In Japan or Southeast Asia, there are nitrogen ammonia derivatives, such as ammonium sulfate or ammonium phosphate. Those kinds of derivatives will be granulated and sold in the market. In that case, we need another plant for derivatives downstream from our ammonia plant. That is a bit complicated, which is why the US market is much simpler. It’s one of the reasons we are more interested in the US market. Also, the US now has a subsidy for green hydrogen. It's one of the best subsidies for it in the world.
Where would you like to see the business in five years?
We plan to hire personnel in each field of engineering and public relations to raise awareness worldwide. We also want to involve large corporations and connect with them in joint developments. Right now, we are discussing joint developments with a few overseas corporations. Tsubame BHB has about 60 employees, but the market is global. There isn’t a base overseas yet, so we would like to partner with more manufacturers and businesses in different parts of the world.
What are your recommendations for startups working with JETRO?
There are many JETRO branches, and each country's regulations differ. We get advice on each country’s culture, local regulations, visa applications, and the hydrogen market. Startups can rely on JETRO's advice in each country because they don't know each area.
Mr. Koji Nakamura (Photo provided by JETRO)
- Profile of Koji Nakamura, Director and Executive Officer
- Nakamura joined Toyota Tsusho Corporation and was seconded as an engineer of organic materials to material engineering divisions of Toyota Motor Corporation and its coordinating company for ASEAN, Toyota Motor Asia Pacific Engineering & Manufacturing Co., Ltd. He contributed to reducing Toyota Motor’s costs by auditing the processes of suppliers and evaluating local materials in the ASEAN and India region, and he led his team in earning a “superior” award from Toyota Global for cost reduction. At Toyota Tsusho Corporation, he established new projects, gained new customers, and traded internationally. In 2017, He joined Universal Materials Incubator Co., Ltd., a venture capital firm. Starting in April 2019, he has been involved in Tsubame BHB Co., Ltd., an investee he is responsible for. He graduated from the Applied Chemistry Department at the Nagoya Institute of Technology and completed a program at the Graduate School of Commerce at the Waseda University. He has a master’s degree in business administration (MBA).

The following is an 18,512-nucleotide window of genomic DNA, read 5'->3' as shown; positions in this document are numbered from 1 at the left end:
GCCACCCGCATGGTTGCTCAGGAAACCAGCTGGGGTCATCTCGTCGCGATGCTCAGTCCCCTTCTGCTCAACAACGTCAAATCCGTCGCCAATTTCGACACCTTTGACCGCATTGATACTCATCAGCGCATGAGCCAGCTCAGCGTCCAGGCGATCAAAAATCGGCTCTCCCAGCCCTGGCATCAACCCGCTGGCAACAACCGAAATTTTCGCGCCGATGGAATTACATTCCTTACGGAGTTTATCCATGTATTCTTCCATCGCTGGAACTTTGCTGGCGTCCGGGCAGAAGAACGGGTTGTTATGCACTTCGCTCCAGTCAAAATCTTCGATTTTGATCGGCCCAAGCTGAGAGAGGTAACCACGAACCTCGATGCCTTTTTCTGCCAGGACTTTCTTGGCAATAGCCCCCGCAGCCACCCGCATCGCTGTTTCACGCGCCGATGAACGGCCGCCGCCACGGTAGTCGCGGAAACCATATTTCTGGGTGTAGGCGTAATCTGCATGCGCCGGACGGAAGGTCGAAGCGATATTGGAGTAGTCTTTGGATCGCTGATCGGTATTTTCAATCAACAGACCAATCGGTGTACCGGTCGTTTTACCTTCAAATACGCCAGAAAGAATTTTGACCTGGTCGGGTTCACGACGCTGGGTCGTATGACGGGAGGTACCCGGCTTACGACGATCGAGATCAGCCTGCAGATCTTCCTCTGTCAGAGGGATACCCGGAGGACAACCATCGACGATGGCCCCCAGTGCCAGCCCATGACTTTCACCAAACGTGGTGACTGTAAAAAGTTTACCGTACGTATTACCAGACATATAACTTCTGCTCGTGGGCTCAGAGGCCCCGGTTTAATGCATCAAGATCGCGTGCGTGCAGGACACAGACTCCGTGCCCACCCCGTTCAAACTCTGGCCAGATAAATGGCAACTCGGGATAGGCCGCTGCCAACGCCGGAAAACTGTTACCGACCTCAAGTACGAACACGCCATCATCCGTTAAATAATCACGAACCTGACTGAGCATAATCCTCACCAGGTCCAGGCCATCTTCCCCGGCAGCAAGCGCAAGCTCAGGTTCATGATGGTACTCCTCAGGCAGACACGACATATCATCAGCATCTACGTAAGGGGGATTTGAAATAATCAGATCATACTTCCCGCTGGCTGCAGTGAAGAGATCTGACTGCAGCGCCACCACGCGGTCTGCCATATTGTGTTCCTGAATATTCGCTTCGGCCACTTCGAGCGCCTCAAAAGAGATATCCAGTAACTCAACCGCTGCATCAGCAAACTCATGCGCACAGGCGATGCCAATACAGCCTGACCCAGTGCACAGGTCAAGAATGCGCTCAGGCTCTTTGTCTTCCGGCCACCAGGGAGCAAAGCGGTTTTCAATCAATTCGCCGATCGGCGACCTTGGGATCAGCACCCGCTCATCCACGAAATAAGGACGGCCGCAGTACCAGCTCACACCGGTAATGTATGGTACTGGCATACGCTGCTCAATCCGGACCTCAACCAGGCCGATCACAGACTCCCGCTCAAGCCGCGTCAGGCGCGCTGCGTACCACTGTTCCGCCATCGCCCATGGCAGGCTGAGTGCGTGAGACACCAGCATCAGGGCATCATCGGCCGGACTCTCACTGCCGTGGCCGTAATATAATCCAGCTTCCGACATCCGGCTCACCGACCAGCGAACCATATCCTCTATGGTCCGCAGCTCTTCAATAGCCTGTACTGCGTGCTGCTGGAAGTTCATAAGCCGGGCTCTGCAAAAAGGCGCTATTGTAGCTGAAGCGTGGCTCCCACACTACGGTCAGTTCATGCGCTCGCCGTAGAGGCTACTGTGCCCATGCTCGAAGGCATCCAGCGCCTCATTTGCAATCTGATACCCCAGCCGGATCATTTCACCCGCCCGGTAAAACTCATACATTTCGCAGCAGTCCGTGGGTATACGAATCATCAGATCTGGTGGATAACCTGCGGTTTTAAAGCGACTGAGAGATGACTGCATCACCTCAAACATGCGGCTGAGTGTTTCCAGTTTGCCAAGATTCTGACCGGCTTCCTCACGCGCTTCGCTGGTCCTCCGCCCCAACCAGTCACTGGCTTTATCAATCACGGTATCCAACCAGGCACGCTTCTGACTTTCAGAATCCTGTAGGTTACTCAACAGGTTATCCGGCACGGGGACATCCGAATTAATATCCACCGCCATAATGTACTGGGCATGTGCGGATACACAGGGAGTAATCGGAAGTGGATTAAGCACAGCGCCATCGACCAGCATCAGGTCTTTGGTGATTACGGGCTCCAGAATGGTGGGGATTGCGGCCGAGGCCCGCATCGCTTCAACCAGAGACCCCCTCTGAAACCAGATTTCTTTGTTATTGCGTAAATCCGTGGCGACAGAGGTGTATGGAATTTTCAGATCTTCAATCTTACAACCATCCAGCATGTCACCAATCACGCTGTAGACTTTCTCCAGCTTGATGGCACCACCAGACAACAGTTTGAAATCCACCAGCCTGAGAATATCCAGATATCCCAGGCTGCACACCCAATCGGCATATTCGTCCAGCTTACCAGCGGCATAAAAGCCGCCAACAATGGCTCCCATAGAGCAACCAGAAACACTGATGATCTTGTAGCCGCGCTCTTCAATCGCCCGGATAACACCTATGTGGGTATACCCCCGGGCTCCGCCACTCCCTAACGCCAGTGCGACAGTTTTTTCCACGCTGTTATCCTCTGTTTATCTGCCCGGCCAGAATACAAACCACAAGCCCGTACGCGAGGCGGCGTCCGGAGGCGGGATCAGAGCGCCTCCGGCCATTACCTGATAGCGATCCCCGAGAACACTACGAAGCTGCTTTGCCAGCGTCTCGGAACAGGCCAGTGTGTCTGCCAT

- Report by:
- UEDA Momoka, Innovation Promotion Division, JETRO
- Report by:
- KAGA Yusuke, Innovation Promotion Division, JETRO
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Going Global with Small-Scale Ammonia Production